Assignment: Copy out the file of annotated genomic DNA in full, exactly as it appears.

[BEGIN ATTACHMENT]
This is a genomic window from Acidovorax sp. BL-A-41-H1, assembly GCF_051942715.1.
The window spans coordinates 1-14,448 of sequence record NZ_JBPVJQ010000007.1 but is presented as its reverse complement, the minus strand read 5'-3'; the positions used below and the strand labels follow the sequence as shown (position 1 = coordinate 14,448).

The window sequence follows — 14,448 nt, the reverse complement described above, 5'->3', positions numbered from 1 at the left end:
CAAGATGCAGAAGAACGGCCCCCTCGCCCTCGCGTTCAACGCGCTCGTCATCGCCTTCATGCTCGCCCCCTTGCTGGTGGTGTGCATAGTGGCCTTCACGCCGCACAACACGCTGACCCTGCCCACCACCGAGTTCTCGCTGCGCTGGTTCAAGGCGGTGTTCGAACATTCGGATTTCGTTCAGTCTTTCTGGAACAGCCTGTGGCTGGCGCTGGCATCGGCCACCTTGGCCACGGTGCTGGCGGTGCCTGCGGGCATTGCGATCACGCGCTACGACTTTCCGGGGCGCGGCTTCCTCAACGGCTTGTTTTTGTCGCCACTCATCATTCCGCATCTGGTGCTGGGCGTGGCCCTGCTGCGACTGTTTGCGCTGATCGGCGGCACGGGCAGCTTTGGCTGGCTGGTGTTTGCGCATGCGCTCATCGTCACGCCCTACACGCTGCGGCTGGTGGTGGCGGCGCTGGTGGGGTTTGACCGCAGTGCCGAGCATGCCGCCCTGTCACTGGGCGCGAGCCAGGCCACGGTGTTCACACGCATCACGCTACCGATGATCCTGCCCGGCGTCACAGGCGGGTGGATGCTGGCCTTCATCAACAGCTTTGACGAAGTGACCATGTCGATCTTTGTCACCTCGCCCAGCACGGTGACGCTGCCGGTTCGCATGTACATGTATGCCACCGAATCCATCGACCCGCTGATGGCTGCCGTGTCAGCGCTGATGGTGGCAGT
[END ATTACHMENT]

This is a genomic window from Acidovorax sp. BL-A-41-H1, assembly GCF_051942715.1.
The window spans coordinates 1-14,448 of sequence record NZ_JBPVJQ010000007.1 but is presented as its reverse complement, the minus strand read 5'-3'; the positions used below and the strand labels follow the sequence as shown (position 1 = coordinate 14,448).

The window sequence follows — 14,448 nt, the reverse complement described above, 5'->3', positions numbered from 1 at the left end:
CAAGATGCAGAAGAACGGCCCCCTCGCCCTCGCGTTCAACGCGCTCGTCATCGCCTTCATGCTCGCCCCCTTGCTGGTGGTGTGCATAGTGGCCTTCACGCCGCACAACACGCTGACCCTGCCCACCACCGAGTTCTCGCTGCGCTGGTTCAAGGCGGTGTTCGAACATTCGGATTTCGTTCAGTCTTTCTGGAACAGCCTGTGGCTGGCGCTGGCATCGGCCACCTTGGCCACGGTGCTGGCGGTGCCTGCGGGCATTGCGATCACGCGCTACGACTTTCCGGGGCGCGGCTTCCTCAACGGCTTGTTTTTGTCGCCACTCATCATTCCGCATCTGGTGCTGGGCGTGGCCCTGCTGCGACTGTTTGCGCTGATCGGCGGCACGGGCAGCTTTGGCTGGCTGGTGTTTGCGCATGCGCTCATCGTCACGCCCTACACGCTGCGGCTGGTGGTGGCGGCGCTGGTGGGGTTTGACCGCAGTGCCGAGCATGCCGCCCTGTCACTGGGCGCGAGCCAGGCCACGGTGTTCACACGCATCACGCTACCGATGATCCTGCCCGGCGTCACAGGCGGGTGGATGCTGGCCTTCATCAACAGCTTTGACGAAGTGACCATGTCGATCTTTGTCACCTCGCCCAGCACGGTGACGCTGCCGGTTCGCATGTACATGTATGCCACCGAATCCATCGACCCGCTGATGGCTGCCGTGTCAGCGCTGATGGTGGCAGT